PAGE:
Consider the following question posed by Amartya Sen, winner of the 1998 Nobel Prize in Economics. Three men have come to you looking for work. You have only one job to offer; the work cannot be divided among the three of them and they are all equally qualified. One of your goals is to make the world a better place by hiring the man who needs the job most.
The first man is the poorest of the three. If improving human welfare is your primary aim, then presumably he should get the job. Or maybe not. The second man is not the poorest, but he is the unhappiest because he has only recently become poor and he is not accustomed to deprivation. Offering him the job will cause the greatest gain in happiness.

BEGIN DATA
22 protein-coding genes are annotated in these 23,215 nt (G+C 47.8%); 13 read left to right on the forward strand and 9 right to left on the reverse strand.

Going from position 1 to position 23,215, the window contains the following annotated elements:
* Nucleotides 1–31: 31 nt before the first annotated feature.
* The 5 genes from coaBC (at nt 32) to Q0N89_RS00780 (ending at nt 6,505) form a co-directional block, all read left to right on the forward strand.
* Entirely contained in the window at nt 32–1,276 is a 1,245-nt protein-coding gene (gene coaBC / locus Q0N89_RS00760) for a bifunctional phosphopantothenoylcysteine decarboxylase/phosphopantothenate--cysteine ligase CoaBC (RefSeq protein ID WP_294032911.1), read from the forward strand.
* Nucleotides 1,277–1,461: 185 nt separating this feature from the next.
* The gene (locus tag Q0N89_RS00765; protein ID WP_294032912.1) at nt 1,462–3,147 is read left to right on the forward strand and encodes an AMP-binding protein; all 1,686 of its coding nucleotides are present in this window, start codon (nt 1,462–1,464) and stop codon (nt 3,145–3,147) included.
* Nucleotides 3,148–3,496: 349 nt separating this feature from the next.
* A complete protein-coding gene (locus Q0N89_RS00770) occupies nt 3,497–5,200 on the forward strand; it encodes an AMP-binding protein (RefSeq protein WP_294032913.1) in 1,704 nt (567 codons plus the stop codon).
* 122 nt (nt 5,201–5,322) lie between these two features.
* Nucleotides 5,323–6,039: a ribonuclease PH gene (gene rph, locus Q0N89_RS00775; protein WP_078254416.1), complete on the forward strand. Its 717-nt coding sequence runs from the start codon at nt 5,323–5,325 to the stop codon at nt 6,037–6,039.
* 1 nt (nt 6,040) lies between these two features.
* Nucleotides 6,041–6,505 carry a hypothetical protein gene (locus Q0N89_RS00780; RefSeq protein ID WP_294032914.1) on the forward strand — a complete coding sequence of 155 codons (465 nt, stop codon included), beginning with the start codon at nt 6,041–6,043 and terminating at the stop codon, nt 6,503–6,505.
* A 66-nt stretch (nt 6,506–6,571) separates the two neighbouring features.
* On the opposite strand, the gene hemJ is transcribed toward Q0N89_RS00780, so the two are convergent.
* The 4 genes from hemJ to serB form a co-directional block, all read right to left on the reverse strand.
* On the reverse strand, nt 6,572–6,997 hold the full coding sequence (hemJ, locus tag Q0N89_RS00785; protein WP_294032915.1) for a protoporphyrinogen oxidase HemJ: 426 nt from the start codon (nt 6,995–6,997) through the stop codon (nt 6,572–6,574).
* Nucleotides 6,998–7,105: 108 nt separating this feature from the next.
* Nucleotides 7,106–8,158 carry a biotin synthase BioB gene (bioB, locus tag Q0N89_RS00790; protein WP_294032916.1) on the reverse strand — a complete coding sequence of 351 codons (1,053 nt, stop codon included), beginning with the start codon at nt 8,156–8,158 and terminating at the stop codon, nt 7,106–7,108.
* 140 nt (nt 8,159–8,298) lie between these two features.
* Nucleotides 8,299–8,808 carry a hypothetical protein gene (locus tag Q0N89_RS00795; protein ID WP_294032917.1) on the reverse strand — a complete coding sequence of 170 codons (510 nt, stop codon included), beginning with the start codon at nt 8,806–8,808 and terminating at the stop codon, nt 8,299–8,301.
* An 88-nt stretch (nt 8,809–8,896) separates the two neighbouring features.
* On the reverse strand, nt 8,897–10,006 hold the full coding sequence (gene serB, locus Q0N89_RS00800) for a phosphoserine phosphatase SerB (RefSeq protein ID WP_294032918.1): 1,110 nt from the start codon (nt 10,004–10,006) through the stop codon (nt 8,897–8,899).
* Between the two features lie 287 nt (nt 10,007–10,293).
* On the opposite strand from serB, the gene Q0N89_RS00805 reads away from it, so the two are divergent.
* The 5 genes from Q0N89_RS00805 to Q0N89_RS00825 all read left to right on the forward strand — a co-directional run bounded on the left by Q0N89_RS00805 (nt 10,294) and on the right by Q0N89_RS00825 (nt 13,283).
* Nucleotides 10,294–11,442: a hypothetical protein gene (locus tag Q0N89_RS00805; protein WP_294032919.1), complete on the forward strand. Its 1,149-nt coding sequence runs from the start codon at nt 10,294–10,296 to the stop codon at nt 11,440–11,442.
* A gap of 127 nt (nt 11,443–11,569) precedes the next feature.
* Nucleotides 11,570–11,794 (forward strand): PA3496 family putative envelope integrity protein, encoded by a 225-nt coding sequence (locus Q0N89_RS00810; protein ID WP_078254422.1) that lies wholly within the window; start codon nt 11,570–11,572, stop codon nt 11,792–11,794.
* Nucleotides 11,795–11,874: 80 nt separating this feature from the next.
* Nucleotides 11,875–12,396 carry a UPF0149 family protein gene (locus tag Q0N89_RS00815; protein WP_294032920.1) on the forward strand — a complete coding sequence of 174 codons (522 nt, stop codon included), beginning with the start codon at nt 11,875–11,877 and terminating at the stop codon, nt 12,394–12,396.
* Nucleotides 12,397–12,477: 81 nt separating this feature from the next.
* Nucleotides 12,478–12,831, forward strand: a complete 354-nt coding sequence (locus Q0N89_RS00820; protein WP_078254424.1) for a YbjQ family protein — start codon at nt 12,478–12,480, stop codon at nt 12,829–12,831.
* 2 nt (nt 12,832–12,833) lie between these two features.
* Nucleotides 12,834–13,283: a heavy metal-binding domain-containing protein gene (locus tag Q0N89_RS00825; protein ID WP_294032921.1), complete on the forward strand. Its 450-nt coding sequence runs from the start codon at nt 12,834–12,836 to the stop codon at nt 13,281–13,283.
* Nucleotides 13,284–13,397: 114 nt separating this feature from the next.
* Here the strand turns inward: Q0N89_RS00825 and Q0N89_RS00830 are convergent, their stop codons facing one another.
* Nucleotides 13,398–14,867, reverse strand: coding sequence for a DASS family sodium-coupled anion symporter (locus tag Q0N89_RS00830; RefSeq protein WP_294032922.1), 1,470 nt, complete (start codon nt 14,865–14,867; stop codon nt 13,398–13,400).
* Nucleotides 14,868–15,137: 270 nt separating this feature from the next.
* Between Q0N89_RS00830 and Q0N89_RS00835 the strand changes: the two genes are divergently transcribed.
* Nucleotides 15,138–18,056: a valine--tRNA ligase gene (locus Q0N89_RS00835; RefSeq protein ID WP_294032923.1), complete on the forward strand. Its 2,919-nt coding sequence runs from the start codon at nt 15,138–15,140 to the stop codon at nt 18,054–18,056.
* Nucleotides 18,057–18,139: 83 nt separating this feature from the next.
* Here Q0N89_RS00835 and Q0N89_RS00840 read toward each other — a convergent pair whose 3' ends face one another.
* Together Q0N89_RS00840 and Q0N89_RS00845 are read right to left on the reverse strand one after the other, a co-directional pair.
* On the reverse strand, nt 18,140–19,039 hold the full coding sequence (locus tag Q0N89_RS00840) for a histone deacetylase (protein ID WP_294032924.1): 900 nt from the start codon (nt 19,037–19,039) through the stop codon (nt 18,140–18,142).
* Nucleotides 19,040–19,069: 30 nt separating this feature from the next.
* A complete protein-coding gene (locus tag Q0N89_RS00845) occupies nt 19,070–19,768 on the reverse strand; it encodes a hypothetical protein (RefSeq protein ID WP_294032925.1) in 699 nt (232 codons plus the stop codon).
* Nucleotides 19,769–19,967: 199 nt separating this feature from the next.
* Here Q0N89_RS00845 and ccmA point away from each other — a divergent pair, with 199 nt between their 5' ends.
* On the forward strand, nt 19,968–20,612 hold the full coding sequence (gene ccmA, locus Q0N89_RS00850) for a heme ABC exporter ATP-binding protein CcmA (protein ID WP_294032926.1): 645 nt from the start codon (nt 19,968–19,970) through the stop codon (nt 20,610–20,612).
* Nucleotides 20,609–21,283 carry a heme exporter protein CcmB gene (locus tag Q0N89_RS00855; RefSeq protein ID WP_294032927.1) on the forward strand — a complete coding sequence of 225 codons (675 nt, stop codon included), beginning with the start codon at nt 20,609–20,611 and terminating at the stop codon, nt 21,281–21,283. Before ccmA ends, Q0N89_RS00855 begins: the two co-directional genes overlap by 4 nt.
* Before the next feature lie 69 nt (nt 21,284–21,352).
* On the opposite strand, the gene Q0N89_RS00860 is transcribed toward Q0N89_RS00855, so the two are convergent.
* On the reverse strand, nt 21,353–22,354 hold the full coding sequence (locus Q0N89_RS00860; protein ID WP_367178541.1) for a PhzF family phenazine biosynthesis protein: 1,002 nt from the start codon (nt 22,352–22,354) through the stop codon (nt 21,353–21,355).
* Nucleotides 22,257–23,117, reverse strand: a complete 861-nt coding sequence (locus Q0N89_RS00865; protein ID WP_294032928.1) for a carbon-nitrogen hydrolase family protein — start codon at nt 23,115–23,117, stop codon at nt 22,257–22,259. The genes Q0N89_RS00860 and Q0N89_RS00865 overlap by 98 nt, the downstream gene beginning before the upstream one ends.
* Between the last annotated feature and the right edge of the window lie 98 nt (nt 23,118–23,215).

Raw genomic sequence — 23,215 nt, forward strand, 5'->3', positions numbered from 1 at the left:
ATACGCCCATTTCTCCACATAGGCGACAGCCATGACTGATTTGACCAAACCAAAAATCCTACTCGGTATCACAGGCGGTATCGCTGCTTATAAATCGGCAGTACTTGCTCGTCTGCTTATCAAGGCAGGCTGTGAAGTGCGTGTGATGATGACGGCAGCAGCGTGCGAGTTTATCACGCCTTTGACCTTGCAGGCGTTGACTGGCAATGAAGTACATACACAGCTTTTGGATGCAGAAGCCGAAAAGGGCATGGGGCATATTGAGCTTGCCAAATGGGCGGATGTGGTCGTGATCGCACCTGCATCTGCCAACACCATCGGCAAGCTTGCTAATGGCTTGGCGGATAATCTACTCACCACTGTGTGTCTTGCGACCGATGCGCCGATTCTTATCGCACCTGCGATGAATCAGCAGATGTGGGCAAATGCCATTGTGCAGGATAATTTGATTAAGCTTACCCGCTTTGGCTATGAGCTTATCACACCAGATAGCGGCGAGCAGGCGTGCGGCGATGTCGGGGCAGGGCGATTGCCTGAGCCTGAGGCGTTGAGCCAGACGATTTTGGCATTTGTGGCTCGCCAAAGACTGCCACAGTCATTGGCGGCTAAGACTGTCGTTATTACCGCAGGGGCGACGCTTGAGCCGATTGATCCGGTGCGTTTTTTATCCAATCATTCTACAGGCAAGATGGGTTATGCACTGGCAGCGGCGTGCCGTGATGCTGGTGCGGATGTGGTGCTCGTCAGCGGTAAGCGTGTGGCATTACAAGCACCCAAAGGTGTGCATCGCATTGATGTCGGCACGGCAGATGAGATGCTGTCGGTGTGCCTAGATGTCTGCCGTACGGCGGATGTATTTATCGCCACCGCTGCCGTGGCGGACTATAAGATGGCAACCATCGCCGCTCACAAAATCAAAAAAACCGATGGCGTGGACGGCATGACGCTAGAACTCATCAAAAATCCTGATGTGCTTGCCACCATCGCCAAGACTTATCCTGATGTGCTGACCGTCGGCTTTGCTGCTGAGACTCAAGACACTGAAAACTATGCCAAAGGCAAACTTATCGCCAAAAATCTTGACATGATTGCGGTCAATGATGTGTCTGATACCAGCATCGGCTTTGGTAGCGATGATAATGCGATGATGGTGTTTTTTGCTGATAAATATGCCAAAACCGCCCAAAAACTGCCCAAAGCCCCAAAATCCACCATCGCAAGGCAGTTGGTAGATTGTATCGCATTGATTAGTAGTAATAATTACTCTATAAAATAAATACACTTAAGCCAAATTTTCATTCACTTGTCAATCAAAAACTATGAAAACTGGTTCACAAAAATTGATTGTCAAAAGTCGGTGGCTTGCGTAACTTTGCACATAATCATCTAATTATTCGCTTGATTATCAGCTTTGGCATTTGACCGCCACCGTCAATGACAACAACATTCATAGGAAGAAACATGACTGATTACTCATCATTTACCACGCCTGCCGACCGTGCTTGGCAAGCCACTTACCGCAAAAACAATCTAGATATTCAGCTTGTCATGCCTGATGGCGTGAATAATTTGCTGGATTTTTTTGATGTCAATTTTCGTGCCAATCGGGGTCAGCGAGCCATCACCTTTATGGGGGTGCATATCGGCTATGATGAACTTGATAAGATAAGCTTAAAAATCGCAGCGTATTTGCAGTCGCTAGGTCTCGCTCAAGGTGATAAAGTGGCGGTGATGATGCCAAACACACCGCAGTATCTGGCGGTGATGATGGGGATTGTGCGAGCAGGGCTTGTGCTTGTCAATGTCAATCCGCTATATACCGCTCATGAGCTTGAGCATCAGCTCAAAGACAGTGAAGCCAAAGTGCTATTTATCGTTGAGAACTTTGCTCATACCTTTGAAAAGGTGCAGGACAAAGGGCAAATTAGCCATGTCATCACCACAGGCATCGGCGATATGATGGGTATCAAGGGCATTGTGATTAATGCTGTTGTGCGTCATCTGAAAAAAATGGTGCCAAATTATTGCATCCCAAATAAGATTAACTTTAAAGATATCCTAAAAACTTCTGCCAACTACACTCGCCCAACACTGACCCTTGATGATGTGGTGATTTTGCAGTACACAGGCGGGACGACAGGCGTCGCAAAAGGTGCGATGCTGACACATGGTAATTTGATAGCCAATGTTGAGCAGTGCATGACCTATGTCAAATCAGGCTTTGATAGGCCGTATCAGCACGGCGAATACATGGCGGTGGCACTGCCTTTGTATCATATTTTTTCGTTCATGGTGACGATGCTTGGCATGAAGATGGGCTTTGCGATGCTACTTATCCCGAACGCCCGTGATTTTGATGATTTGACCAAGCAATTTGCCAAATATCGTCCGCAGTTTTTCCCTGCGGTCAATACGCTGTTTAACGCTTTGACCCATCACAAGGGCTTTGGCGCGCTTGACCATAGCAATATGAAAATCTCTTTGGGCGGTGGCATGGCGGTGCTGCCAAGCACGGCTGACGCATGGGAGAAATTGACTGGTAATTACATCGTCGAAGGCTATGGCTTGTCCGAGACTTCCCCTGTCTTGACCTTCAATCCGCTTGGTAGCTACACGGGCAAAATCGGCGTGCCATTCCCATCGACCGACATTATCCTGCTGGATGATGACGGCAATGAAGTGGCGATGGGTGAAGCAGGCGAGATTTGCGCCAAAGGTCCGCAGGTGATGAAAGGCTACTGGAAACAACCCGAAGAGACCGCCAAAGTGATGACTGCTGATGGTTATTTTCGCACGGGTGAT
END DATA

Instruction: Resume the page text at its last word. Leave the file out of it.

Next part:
The third man is neither the poorest nor the unhappiest. But he has a chronic health problem, borne stoically for his whole life, that can be cured with the wages from his job. Thus, giving him the job would have the most profound effect on an individual’s quality of life.
Who should get the job?